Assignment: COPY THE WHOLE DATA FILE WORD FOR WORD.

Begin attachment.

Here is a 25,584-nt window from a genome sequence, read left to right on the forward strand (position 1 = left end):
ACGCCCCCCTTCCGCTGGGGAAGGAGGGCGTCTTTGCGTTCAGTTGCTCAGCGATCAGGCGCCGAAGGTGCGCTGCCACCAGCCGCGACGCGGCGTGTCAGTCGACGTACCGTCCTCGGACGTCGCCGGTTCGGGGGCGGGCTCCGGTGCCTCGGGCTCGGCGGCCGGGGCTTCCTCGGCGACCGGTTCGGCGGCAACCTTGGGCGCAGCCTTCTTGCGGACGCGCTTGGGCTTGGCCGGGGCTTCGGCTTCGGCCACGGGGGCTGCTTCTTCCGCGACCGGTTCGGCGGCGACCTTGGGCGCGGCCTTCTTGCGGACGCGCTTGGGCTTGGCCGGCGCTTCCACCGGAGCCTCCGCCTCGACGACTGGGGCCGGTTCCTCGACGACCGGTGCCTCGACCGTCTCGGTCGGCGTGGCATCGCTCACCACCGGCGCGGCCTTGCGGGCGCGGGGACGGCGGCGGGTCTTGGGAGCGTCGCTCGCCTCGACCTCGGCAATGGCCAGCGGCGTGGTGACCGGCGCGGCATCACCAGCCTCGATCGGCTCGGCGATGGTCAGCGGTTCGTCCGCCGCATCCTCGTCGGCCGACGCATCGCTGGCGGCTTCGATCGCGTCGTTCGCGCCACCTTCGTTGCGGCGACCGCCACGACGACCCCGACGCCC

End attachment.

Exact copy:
Here is a 25,584-nt window from a genome sequence, read left to right on the forward strand (position 1 = left end):
ACGCCCCCCTTCCGCTGGGGAAGGAGGGCGTCTTTGCGTTCAGTTGCTCAGCGATCAGGCGCCGAAGGTGCGCTGCCACCAGCCGCGACGCGGCGTGTCAGTCGACGTACCGTCCTCGGACGTCGCCGGTTCGGGGGCGGGCTCCGGTGCCTCGGGCTCGGCGGCCGGGGCTTCCTCGGCGACCGGTTCGGCGGCAACCTTGGGCGCAGCCTTCTTGCGGACGCGCTTGGGCTTGGCCGGGGCTTCGGCTTCGGCCACGGGGGCTGCTTCTTCCGCGACCGGTTCGGCGGCGACCTTGGGCGCGGCCTTCTTGCGGACGCGCTTGGGCTTGGCCGGCGCTTCCACCGGAGCCTCCGCCTCGACGACTGGGGCCGGTTCCTCGACGACCGGTGCCTCGACCGTCTCGGTCGGCGTGGCATCGCTCACCACCGGCGCGGCCTTGCGGGCGCGGGGACGGCGGCGGGTCTTGGGAGCGTCGCTCGCCTCGACCTCGGCAATGGCCAGCGGCGTGGTGACCGGCGCGGCATCACCAGCCTCGATCGGCTCGGCGATGGTCAGCGGTTCGTCCGCCGCATCCTCGTCGGCCGACGCATCGCTGGCGGCTTCGATCGCGTCGTTCGCGCCACCTTCGTTGCGGCGACCGCCACGACGACCCCGACGCCC